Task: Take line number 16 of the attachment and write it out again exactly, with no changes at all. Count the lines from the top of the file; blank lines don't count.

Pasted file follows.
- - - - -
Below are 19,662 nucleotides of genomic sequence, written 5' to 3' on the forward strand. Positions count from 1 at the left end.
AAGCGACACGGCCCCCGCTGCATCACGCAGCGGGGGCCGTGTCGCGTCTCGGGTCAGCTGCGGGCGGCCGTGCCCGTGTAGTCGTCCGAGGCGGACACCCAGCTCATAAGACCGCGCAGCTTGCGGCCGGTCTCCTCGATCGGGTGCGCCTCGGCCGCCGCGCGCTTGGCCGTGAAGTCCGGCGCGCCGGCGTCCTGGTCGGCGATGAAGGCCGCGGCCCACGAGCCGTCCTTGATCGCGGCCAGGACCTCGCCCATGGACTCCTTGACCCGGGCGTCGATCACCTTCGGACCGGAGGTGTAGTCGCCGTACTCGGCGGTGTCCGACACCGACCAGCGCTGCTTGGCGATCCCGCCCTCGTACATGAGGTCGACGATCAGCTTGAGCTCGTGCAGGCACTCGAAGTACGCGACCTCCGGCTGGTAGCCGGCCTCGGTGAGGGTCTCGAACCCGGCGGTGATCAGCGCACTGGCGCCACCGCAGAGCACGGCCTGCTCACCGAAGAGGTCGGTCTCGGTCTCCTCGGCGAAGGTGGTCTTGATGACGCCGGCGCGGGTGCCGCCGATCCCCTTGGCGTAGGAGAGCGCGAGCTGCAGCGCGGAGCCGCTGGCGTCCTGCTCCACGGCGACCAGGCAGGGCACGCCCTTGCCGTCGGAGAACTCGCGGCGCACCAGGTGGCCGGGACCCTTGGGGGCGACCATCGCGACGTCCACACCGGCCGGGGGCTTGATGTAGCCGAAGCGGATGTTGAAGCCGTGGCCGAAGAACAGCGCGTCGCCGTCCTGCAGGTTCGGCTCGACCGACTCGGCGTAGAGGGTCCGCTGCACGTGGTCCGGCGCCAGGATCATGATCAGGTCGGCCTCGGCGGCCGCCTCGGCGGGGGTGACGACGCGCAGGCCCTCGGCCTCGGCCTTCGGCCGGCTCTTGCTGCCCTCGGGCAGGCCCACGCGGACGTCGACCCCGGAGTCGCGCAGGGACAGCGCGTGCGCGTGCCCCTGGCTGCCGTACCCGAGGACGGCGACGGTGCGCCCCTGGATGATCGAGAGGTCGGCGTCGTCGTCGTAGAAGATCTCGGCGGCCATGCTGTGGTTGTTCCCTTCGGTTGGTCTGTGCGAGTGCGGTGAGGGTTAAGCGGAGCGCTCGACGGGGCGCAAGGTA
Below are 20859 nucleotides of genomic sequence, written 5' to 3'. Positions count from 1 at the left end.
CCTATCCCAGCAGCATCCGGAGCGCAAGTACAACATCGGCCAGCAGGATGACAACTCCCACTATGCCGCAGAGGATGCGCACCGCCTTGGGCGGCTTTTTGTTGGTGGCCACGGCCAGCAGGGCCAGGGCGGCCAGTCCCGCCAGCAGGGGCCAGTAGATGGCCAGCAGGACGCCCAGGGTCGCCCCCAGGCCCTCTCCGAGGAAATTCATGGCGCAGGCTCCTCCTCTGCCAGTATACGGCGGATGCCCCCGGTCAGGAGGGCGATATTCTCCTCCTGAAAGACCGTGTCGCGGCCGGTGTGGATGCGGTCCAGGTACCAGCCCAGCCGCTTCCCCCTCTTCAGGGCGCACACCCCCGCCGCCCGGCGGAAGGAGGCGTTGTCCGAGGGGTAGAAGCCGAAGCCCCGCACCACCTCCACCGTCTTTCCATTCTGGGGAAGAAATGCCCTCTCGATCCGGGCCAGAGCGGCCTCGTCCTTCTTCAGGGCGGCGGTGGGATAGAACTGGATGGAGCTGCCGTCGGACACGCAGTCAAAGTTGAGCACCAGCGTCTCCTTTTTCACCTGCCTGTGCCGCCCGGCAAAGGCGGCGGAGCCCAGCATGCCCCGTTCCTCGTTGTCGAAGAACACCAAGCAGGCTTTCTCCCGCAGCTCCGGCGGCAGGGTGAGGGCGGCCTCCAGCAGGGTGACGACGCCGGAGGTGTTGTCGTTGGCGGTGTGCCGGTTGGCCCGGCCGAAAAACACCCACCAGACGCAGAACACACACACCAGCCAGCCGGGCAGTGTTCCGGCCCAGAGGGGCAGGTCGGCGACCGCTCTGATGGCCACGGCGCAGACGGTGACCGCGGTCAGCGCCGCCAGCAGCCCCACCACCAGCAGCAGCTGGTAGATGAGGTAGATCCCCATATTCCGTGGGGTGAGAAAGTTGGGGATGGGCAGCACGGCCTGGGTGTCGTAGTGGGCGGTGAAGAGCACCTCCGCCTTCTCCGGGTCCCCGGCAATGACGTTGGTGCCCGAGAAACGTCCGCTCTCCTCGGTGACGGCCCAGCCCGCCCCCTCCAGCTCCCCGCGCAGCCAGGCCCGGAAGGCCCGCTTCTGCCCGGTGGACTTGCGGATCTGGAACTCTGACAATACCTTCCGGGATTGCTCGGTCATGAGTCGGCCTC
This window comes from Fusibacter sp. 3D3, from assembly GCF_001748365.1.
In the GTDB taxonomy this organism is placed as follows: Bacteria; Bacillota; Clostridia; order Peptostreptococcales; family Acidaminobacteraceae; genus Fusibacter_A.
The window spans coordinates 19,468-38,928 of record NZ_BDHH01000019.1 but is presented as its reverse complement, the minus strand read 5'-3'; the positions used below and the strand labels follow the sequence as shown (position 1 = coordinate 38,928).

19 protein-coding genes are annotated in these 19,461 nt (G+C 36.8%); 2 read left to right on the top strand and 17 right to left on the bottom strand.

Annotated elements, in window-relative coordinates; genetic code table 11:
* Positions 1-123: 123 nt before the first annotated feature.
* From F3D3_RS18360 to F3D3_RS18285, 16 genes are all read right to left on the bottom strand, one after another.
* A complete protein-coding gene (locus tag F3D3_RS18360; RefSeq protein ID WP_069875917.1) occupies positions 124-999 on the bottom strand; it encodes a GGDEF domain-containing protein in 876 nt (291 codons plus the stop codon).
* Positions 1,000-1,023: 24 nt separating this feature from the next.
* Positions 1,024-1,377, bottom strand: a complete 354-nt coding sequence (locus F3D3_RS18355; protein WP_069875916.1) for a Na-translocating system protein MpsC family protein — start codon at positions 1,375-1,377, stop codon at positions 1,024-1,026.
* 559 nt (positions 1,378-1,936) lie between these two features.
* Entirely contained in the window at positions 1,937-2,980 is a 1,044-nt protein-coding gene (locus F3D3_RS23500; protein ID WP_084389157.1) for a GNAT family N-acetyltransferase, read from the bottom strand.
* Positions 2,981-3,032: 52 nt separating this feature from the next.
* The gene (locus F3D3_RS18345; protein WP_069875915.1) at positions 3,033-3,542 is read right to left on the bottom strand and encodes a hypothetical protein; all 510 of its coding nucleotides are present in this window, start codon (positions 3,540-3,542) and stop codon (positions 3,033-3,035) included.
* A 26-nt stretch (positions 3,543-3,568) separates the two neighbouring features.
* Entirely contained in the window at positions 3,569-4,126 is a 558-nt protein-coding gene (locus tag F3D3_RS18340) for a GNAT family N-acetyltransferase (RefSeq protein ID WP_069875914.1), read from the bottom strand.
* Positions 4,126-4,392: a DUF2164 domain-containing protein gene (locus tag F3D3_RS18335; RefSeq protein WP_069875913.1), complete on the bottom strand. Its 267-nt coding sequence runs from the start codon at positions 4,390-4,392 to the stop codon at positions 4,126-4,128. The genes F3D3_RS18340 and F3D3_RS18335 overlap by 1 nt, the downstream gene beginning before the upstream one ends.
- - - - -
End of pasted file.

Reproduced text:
* Entirely contained in the window at positions 1,937-2,980 is a 1,044-nt protein-coding gene (locus F3D3_RS23500; protein ID WP_084389157.1) for a GNAT family N-acetyltransferase, read from the bottom strand.